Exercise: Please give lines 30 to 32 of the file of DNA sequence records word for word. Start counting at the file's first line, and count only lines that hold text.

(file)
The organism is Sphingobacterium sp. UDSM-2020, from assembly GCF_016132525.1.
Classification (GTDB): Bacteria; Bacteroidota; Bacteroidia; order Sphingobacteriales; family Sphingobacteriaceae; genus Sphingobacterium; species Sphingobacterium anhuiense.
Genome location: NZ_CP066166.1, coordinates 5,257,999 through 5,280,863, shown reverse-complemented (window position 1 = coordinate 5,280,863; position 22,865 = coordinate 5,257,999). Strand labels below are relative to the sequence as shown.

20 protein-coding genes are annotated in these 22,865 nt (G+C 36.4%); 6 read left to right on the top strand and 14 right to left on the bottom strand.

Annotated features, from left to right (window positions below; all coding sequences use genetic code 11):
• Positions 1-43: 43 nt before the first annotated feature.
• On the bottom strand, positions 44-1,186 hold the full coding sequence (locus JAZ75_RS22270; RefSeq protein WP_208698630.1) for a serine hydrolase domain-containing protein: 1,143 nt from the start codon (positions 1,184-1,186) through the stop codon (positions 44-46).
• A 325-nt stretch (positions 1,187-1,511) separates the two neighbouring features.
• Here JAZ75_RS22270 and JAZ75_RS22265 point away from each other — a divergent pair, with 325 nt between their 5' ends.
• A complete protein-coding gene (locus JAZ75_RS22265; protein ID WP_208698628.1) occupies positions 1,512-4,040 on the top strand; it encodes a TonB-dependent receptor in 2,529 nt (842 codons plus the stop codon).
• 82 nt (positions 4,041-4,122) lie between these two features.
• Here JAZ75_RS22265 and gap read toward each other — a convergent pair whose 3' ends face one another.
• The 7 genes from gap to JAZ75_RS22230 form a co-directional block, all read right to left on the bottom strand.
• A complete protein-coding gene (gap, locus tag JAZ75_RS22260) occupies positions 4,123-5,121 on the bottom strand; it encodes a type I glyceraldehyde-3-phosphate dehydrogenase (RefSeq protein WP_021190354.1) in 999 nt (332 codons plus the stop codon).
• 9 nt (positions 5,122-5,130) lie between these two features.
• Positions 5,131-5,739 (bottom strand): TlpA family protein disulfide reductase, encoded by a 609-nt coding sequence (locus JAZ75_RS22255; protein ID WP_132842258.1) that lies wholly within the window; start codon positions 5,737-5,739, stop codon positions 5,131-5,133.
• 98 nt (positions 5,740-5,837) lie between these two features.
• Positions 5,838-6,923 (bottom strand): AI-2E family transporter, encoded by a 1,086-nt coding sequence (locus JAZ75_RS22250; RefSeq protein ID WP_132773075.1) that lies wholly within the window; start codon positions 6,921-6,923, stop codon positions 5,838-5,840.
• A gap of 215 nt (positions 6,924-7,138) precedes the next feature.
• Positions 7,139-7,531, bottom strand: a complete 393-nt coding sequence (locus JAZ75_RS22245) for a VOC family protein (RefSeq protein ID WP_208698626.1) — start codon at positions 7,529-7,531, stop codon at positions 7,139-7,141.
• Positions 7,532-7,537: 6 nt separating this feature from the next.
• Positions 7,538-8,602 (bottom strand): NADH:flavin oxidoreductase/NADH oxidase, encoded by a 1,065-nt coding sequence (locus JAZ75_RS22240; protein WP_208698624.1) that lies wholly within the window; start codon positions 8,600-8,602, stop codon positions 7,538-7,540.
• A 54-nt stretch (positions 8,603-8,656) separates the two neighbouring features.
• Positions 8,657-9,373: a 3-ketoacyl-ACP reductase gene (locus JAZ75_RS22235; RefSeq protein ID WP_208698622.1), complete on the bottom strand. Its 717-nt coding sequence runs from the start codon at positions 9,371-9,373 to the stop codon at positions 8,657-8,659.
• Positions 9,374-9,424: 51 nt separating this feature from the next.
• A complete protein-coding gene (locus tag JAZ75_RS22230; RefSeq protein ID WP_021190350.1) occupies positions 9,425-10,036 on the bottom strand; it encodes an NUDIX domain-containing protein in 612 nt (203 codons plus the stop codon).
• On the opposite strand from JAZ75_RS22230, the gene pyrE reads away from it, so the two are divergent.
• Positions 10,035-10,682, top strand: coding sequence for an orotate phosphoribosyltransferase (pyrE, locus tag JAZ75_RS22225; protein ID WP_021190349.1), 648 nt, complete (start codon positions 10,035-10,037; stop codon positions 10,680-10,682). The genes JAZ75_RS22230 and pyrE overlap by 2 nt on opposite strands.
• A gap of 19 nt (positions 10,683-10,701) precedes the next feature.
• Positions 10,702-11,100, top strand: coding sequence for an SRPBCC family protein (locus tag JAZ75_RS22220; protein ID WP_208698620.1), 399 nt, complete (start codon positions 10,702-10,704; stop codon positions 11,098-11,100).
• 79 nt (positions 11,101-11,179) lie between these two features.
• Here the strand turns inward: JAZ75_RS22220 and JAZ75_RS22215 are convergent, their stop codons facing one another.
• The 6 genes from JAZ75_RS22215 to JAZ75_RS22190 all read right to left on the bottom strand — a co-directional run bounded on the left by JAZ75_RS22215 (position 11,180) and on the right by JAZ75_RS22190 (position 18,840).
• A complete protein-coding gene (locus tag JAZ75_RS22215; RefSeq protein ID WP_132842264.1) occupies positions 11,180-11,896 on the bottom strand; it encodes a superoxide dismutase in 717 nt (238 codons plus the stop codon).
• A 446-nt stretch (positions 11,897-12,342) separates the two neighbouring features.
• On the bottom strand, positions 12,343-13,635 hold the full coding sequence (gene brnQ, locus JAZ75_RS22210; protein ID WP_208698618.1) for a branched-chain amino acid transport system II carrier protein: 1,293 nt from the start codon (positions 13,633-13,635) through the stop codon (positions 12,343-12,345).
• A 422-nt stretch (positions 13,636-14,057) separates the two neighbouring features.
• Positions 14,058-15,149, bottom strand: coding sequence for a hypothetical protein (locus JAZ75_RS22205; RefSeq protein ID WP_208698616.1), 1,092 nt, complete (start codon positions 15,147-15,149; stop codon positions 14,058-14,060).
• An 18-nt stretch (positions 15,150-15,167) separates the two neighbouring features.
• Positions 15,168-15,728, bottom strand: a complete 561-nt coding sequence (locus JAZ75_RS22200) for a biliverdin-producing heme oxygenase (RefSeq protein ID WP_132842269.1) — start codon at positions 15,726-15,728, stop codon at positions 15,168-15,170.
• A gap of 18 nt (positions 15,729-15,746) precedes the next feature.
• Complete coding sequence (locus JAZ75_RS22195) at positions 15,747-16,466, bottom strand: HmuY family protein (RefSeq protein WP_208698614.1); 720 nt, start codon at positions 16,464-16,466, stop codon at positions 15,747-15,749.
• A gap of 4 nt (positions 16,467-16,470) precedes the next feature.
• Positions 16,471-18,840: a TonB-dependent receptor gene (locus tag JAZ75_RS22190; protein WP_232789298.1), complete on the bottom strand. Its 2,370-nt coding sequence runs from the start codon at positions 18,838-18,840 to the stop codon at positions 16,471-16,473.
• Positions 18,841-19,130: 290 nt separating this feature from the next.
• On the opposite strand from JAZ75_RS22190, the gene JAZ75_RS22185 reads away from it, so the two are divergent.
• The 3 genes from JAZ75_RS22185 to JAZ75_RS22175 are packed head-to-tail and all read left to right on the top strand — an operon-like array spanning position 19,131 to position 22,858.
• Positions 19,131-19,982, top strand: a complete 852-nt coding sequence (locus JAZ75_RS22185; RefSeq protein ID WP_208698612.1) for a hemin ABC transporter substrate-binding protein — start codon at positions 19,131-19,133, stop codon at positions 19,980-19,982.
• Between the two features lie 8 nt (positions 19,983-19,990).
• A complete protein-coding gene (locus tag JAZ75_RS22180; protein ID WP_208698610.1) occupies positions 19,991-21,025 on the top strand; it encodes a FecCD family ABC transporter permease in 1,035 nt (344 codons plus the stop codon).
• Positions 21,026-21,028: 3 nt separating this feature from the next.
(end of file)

• Positions 10,702-11,100, top strand: coding sequence for an SRPBCC family protein (locus tag JAZ75_RS22220; protein ID WP_208698620.1), 399 nt, complete (start codon positions 10,702-10,704; stop codon positions 11,098-11,100).
• 79 nt (positions 11,101-11,179) lie between these two features.
• Here the strand turns inward: JAZ75_RS22220 and JAZ75_RS22215 are convergent, their stop codons facing one another.